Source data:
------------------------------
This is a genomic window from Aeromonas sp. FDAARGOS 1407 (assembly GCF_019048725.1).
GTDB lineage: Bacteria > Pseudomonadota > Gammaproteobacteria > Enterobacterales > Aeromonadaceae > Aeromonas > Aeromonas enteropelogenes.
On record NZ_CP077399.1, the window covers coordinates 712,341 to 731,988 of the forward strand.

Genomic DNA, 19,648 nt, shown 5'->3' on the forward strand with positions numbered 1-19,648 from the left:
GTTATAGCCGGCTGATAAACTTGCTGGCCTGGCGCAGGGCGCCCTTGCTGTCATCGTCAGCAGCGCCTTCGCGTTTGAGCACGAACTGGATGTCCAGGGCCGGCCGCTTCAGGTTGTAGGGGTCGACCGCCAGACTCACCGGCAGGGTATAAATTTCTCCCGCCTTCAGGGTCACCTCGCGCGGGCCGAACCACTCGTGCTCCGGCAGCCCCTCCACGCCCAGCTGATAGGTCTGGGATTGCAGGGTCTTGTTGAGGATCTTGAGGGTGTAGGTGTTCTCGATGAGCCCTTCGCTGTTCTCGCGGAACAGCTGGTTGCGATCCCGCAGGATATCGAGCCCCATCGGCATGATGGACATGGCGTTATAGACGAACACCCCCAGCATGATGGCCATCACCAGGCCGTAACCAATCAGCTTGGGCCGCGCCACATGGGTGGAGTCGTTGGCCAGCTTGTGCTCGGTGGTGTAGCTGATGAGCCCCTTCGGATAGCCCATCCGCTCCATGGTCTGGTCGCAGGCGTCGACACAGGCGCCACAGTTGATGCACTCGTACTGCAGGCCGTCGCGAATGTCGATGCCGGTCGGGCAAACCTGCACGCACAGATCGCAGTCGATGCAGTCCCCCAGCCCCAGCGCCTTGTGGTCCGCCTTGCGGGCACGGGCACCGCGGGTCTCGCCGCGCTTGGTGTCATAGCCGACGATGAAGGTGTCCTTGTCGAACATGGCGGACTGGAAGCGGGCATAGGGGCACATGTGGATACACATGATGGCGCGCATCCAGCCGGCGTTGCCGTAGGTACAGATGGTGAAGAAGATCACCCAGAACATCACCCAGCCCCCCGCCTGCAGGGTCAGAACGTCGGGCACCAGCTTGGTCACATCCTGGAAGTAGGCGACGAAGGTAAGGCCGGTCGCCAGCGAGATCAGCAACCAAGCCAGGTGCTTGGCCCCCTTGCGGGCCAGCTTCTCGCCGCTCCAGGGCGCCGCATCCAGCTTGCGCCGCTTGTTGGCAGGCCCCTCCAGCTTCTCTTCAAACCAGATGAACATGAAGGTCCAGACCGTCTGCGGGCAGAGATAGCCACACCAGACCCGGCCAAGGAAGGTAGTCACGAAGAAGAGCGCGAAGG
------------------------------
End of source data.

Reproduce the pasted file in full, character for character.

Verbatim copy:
This is a genomic window from Aeromonas sp. FDAARGOS 1407 (assembly GCF_019048725.1).
GTDB lineage: Bacteria > Pseudomonadota > Gammaproteobacteria > Enterobacterales > Aeromonadaceae > Aeromonas > Aeromonas enteropelogenes.
On record NZ_CP077399.1, the window covers coordinates 712,341 to 731,988 of the forward strand.

Genomic DNA, 19,648 nt, shown 5'->3' on the forward strand with positions numbered 1-19,648 from the left:
GTTATAGCCGGCTGATAAACTTGCTGGCCTGGCGCAGGGCGCCCTTGCTGTCATCGTCAGCAGCGCCTTCGCGTTTGAGCACGAACTGGATGTCCAGGGCCGGCCGCTTCAGGTTGTAGGGGTCGACCGCCAGACTCACCGGCAGGGTATAAATTTCTCCCGCCTTCAGGGTCACCTCGCGCGGGCCGAACCACTCGTGCTCCGGCAGCCCCTCCACGCCCAGCTGATAGGTCTGGGATTGCAGGGTCTTGTTGAGGATCTTGAGGGTGTAGGTGTTCTCGATGAGCCCTTCGCTGTTCTCGCGGAACAGCTGGTTGCGATCCCGCAGGATATCGAGCCCCATCGGCATGATGGACATGGCGTTATAGACGAACACCCCCAGCATGATGGCCATCACCAGGCCGTAACCAATCAGCTTGGGCCGCGCCACATGGGTGGAGTCGTTGGCCAGCTTGTGCTCGGTGGTGTAGCTGATGAGCCCCTTCGGATAGCCCATCCGCTCCATGGTCTGGTCGCAGGCGTCGACACAGGCGCCACAGTTGATGCACTCGTACTGCAGGCCGTCGCGAATGTCGATGCCGGTCGGGCAAACCTGCACGCACAGATCGCAGTCGATGCAGTCCCCCAGCCCCAGCGCCTTGTGGTCCGCCTTGCGGGCACGGGCACCGCGGGTCTCGCCGCGCTTGGTGTCATAGCCGACGATGAAGGTGTCCTTGTCGAACATGGCGGACTGGAAGCGGGCATAGGGGCACATGTGGATACACATGATGGCGCGCATCCAGCCGGCGTTGCCGTAGGTACAGATGGTGAAGAAGATCACCCAGAACATCACCCAGCCCCCCGCCTGCAGGGTCAGAACGTCGGGCACCAGCTTGGTCACATCCTGGAAGTAGGCGACGAAGGTAAGGCCGGTCGCCAGCGAGATCAGCAACCAAGCCAGGTGCTTGGCCCCCTTGCGGGCCAGCTTCTCGCCGCTCCAGGGCGCCGCATCCAGCTTGCGCCGCTTGTTGGCAGGCCCCTCCAGCTTCTCTTCAAACCAGATGAACATGAAGGTCCAGACCGTCTGCGGGCAGAGATAGCCACACCAGACCCGGCCAAGGAAGGTAGTCACGAAGAAGAGCGCGAAGG